[Another problem with most appraisal systems is that bonuses and salary increases are tied to the outcome, but that’s another story…]


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Internet Marketing, Marketing

The Do’s and Don’ts of E-Mail Marketing

Email Marketing Do's and Don'ts

The Anatomy of an Awful Marketing Email.

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One Step to Keep Your Business Thriving and Healthy.


One Step to Keep Your Business Thriving


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How to Plan for Small Business Growth.

Growth Strategy Planning


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Business Management

Only a small fraction of businesses reach their 10th anniversary!

In fact according to some sources (e.g. E-Myth, Michael E. Gerber) only 4% of businesses will make it.  Data from the UK Office of National Statistics puts that closer to 15%.  Best case scenario then: 85% of businesses won’t be around ten years from when they start.  I’m sure that’s not what most business startups expect from the outset.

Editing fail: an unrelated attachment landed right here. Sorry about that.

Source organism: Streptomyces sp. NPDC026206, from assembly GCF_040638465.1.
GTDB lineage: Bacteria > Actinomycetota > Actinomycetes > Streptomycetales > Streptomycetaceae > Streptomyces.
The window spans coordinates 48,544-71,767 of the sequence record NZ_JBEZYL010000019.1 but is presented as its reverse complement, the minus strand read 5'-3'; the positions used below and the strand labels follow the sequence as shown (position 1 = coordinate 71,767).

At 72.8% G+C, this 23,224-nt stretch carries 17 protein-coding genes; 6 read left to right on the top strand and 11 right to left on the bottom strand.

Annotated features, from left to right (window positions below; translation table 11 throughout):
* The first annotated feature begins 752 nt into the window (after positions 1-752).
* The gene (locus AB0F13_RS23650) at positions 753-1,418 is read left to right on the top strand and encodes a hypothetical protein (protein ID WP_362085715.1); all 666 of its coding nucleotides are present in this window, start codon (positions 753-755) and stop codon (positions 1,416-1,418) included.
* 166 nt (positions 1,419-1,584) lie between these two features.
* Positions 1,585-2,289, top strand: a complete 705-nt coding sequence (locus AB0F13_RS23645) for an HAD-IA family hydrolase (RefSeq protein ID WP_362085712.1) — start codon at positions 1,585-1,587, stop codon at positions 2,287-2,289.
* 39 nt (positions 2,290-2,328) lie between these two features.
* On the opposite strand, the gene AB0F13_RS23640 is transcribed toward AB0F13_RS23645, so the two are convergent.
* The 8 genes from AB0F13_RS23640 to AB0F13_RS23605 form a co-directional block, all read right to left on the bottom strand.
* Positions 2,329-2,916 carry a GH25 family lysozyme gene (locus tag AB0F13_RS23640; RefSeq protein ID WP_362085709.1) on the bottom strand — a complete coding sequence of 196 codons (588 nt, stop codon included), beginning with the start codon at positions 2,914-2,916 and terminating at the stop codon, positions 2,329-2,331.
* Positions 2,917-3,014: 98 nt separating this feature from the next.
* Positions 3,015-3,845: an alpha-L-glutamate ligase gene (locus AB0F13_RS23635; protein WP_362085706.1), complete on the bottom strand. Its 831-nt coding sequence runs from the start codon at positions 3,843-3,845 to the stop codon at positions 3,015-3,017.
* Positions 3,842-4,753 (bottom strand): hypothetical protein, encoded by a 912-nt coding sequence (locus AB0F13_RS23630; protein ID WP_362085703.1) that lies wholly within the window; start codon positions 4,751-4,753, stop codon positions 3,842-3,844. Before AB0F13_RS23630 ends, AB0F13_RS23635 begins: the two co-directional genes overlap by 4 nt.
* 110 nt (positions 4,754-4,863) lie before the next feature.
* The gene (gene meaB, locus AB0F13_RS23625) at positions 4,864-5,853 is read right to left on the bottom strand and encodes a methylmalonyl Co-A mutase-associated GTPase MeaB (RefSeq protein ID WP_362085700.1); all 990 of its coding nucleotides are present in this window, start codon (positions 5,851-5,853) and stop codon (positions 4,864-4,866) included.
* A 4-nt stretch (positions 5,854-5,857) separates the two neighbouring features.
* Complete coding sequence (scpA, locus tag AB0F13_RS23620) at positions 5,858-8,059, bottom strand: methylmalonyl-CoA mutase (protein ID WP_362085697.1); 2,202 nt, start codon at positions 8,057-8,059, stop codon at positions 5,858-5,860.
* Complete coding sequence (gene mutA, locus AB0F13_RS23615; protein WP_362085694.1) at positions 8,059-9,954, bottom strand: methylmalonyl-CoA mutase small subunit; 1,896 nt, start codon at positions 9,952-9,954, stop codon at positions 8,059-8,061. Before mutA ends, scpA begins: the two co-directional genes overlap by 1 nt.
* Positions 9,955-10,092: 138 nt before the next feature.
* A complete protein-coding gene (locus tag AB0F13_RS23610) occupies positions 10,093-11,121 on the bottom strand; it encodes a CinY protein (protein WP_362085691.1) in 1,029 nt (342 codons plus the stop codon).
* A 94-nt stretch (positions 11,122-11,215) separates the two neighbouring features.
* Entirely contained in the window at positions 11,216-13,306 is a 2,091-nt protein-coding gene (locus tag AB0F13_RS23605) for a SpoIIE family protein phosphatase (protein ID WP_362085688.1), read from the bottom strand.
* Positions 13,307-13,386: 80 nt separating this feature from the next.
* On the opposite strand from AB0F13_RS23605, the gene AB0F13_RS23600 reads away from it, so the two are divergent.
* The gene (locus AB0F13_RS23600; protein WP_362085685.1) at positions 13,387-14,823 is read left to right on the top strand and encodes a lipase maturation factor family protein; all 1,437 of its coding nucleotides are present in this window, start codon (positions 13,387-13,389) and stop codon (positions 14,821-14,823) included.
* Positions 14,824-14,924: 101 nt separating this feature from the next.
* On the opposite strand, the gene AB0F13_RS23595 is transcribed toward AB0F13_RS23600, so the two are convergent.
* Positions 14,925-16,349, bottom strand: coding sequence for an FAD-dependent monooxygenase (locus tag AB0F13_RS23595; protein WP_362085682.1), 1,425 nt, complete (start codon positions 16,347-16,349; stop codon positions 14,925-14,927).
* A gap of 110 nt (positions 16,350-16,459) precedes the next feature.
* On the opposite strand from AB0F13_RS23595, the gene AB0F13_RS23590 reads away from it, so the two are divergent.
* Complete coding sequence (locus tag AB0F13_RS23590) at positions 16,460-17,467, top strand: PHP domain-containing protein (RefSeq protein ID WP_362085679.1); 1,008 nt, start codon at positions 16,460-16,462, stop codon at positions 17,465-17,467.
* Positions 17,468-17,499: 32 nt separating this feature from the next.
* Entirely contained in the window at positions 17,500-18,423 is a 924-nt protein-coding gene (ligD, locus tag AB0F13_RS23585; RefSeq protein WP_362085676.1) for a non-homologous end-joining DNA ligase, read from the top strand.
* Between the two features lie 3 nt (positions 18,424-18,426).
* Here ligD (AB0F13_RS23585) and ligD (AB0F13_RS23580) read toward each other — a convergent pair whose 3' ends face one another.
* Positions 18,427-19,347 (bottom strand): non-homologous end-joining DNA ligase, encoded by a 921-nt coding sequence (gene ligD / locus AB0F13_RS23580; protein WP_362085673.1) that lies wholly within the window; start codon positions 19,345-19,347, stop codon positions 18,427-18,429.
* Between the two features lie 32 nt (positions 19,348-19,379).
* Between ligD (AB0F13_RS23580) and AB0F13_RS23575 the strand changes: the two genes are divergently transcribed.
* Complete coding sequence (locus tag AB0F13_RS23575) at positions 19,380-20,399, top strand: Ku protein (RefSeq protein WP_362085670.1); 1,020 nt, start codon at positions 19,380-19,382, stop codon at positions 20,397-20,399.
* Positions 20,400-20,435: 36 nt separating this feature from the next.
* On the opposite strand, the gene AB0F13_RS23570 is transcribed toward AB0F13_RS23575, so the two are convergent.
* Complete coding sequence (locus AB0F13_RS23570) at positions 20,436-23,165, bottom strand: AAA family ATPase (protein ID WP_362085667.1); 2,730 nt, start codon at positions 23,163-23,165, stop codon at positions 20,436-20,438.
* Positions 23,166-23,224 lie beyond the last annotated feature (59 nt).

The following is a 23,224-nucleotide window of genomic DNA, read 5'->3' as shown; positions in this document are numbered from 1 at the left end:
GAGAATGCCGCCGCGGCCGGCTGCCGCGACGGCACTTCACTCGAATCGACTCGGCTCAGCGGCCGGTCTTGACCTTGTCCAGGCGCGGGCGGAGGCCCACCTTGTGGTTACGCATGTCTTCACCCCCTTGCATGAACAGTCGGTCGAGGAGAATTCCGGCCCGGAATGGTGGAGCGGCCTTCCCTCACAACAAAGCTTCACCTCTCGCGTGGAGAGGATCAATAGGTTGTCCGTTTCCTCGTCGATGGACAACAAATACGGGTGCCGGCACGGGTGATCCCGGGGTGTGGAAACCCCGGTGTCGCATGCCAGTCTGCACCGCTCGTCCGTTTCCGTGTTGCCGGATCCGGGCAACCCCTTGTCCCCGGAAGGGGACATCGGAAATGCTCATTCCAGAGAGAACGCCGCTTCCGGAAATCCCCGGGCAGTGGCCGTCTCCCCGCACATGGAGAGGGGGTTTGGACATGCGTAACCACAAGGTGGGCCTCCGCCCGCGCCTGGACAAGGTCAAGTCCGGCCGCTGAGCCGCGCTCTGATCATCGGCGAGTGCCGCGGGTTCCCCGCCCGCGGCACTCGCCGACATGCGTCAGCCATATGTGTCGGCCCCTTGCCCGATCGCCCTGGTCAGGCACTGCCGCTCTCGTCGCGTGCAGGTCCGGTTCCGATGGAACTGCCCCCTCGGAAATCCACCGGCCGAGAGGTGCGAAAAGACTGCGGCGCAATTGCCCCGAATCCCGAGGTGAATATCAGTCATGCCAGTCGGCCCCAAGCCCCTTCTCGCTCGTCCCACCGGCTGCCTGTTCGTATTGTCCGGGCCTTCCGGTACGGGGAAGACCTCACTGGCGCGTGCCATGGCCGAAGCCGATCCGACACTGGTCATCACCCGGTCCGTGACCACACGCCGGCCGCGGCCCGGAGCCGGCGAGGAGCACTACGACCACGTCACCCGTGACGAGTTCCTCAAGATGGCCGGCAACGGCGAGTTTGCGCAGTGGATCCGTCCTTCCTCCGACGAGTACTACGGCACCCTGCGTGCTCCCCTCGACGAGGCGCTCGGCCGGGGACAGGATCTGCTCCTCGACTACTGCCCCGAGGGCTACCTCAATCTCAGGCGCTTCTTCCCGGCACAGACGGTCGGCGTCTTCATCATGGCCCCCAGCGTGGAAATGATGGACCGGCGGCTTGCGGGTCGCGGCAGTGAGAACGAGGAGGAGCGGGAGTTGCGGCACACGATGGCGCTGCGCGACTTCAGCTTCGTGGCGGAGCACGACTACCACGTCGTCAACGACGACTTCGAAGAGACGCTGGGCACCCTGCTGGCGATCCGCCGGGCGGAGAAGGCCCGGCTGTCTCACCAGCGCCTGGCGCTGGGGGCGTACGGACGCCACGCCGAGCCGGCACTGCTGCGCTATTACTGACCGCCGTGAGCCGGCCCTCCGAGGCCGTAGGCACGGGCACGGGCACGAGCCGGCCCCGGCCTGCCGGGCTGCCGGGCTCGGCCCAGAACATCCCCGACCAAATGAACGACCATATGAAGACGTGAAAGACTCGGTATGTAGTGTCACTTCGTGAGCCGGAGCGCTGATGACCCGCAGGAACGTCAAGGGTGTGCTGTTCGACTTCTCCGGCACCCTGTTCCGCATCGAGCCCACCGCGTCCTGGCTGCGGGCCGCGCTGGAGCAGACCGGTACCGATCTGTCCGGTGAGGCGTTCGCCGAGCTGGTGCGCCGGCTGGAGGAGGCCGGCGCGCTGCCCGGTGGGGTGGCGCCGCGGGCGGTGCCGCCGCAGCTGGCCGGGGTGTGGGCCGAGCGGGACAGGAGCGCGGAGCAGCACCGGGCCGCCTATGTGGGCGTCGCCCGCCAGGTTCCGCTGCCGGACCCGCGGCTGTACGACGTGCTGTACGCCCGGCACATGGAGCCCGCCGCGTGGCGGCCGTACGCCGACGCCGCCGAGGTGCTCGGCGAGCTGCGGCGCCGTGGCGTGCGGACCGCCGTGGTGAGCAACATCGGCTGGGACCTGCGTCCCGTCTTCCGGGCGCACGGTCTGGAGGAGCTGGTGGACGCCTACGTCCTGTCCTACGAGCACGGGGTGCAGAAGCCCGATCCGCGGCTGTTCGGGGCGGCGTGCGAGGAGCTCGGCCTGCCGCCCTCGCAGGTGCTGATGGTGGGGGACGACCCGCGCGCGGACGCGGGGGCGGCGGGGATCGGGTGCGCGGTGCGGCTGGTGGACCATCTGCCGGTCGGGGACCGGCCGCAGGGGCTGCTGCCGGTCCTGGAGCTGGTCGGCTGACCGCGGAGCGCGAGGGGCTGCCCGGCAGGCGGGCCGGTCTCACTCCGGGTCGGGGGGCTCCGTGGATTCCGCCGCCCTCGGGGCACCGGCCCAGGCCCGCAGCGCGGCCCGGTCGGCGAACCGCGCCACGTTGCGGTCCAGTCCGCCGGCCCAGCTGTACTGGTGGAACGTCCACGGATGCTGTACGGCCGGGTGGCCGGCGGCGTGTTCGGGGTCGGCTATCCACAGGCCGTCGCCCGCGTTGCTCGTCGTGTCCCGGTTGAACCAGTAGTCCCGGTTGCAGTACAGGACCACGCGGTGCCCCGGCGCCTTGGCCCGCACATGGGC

So why is it that so many don’t make it?

According to a recent study, the top 10 reasons for business failure are:

  1. Lack of experience
  2. Insufficient capital
  3. Poor location
  4. Poor inventory management
  5. Over-investment in fixed assets
  6. Poor credit arrangements
  7. Personal use of business funds
  8. Unexpected growth
  9. Competition
  10. Low sales

As they say, if you know the cause of a problem you’re more than half way towards solving it.  So, as a business owner, what should you do about it?  Based on the list above, here’s a three step formula for business success…

Three Steps to Business Success not Failure

Success Not Failure. Image courtesy of

Business Success Strategy #1: Ask for help

Based on inexperience being the number one cause of business failures, this is the best place to start.  In fact, inexperience can be highlighted as the root cause for many, if not all, of the “reasons” on this list.